Sutton later enlisted her 16-year-old niece Virginia Allen as an aide on the paediatric ward, and Allen is now one of the last living Black Angels. Despite Allen’s reportedly easy-going nature, the sight of her young patients with ‘faces and necks turning red and fingers clenched into small fists’ was a harrowing experience ‘that no amount of singing and reading or playing with puppets or cars or paper dolls could eradicate.’
Another nurse in Smilios’ narrative is Missouria Meadows-Walker, who at the age of 24, arrived at Sea View to work on the men’s ward. There, she encountered male patients who would snarl at her as she shaved them and who frequently engaged in bets on which of them would be the next to die.
Smilios reports that the nurses continued to face racism and prejudice during their time at the sanatorium.
In 1944, Meadows-Walker purchased a house on a street close to the hospital. She became the first Black homeowner on the street, where her white neighbours attempted to drive her out. She persisted however, living on the same street for decades and eventually nursing some of the other residents who had once been so hostile towards her.
Another example given by Smilios is the opening of a new cafeteria at Sea View, where tables stated: ‘Reserved for Whites’. Further, the American Nurses Association refused to admit Black nurses, meaning that even if they left the often intolerable conditions of Sea View, they would be ineligible for other nursing roles. Despite being lured by the promise of good pay, nurses such as Sutton received $720 starting annual salary in comparison to the white nurses who had fled, who had been on a salary of $1,100.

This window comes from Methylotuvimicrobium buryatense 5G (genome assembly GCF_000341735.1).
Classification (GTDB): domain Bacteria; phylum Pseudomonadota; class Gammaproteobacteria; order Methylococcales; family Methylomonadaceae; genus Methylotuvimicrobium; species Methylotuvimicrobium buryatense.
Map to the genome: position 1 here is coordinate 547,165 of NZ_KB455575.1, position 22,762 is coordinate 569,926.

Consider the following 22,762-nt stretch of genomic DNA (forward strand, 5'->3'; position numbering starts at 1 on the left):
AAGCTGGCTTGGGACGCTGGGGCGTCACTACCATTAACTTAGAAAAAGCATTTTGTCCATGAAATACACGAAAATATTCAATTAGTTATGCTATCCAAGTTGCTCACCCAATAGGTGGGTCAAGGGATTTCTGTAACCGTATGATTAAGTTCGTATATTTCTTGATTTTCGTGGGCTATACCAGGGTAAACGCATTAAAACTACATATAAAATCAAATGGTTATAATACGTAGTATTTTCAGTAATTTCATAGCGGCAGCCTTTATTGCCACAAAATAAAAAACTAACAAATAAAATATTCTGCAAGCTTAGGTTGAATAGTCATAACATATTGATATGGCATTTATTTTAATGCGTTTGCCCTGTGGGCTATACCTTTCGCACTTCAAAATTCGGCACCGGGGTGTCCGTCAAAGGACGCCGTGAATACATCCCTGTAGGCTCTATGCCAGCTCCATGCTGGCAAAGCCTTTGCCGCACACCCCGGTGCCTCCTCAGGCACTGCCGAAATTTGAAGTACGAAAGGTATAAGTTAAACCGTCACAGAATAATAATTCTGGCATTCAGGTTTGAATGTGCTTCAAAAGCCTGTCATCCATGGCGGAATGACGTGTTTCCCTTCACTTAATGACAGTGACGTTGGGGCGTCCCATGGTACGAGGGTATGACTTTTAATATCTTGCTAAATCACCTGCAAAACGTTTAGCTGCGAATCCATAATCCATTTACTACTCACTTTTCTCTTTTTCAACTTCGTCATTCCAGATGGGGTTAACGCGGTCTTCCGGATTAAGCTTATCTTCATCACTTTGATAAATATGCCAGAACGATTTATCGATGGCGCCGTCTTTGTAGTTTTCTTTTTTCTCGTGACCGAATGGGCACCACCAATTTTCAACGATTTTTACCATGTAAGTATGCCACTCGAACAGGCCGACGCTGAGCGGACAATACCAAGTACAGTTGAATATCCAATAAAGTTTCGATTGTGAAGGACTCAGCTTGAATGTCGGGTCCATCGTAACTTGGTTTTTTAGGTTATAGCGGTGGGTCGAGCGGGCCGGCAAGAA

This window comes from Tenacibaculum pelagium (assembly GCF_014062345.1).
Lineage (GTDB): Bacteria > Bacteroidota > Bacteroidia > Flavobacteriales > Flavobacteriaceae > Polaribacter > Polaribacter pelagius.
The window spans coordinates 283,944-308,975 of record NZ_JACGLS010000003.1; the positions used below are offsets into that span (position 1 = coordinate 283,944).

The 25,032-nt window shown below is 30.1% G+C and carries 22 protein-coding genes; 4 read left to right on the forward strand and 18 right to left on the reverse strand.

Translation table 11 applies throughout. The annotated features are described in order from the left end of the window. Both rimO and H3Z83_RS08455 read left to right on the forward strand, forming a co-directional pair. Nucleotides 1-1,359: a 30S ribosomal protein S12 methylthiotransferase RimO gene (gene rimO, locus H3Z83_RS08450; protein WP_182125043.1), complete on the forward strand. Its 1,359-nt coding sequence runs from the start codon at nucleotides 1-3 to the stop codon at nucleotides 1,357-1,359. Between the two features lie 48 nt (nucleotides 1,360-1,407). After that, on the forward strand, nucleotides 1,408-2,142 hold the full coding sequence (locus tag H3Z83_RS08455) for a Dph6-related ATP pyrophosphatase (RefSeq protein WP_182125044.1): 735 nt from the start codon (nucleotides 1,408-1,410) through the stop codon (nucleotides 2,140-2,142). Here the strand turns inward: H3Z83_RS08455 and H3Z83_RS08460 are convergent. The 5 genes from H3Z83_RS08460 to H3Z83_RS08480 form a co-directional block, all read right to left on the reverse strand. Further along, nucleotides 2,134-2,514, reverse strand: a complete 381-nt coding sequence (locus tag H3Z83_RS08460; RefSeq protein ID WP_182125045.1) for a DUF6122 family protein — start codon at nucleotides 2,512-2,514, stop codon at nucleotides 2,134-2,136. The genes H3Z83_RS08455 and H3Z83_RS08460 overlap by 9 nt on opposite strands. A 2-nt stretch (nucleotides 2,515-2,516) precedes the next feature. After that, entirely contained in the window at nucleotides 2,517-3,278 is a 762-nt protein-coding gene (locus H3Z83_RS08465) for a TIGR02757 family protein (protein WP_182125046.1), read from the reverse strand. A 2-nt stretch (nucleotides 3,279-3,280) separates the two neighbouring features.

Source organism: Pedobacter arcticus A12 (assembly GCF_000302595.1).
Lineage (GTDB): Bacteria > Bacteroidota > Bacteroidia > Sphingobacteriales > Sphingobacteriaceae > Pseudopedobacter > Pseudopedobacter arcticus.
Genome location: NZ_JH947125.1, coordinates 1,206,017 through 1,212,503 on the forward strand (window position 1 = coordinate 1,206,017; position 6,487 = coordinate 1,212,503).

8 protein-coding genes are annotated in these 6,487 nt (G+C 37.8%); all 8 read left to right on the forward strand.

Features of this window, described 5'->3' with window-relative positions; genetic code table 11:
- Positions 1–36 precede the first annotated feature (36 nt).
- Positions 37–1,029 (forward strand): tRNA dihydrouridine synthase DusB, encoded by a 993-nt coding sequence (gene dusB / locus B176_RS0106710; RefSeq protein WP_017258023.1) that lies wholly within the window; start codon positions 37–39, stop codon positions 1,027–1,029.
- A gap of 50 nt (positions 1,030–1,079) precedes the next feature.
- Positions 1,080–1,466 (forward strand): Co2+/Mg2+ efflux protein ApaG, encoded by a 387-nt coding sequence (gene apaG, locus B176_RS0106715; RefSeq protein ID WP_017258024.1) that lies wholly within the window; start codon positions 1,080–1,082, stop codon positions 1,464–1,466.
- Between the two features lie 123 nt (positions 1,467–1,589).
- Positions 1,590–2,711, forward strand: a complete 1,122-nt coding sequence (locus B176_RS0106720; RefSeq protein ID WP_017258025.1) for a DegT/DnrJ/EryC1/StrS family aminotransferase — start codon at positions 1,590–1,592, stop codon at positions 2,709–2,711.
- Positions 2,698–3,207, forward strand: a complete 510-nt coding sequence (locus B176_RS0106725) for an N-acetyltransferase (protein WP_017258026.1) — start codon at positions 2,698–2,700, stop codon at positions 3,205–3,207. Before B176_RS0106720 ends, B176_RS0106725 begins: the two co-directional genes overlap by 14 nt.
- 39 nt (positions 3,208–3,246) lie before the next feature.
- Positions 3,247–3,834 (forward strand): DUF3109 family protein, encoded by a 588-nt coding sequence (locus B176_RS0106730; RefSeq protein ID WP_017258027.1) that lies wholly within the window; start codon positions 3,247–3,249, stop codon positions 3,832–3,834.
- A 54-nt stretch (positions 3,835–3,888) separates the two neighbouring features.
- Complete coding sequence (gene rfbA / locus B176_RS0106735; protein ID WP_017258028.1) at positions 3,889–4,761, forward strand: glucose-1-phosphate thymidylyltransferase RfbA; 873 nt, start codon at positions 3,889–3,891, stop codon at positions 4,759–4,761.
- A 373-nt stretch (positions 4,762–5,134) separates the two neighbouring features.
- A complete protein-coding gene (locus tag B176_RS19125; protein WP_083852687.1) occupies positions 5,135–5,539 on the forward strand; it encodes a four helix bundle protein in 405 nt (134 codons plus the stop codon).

However perhaps the most shocking of all the indignities endured by the nurses was in the behaviour of the facility’s superintendent of nurses, Miss Lorna Doone Mitchell, who reportedly would not allow them to mask themselves, meaning that they often tested positive for the disease themselves.
Smilios’ book also charts the search for a cure alongside the personal story of the nurses. Whilst documenting the lack of protection for patients involved in clinical trials, she follows the scientific attempts to discover a drug that would treat the disease, often run by drug companies who saw an opportunity for profit.
One altruistic pathologist named Edward Robizek, who had lost his father to TB, volunteered at Sea View for decades, involving himself in testing drugs. This eventually led to a landmark trial in 1951 of breakthrough therapy isoniazid. However, it was the nurses at Sea View who meticulously collected the patient data that would reveal the drug’s efficacy. Robizek acknowledged this, calling their work ‘masterful’.
As the new drug began to be effective in treating the disease, Sea View ceased to function as a TB hospital in 1961.
Smilios’ account of these women’s history provides a compassionate examination of their personal experiences against the backdrop of the scientific search for a cure and world events at the time.
As with many examples in our history, these women were erased from the story of the treatment and eventual cure of this deadly disease, which is estimated to still affect people in all age groups and countries across the globe. The vital work of the Black Angels not only involved the care of their patients, who were often condemned to death by the disease, but also helped towards the identification of a cure for TB.
This is not an easy topic to read about, but Smilios has set out to ensure that the voices and legacy of these extraordinary women are not forgotten.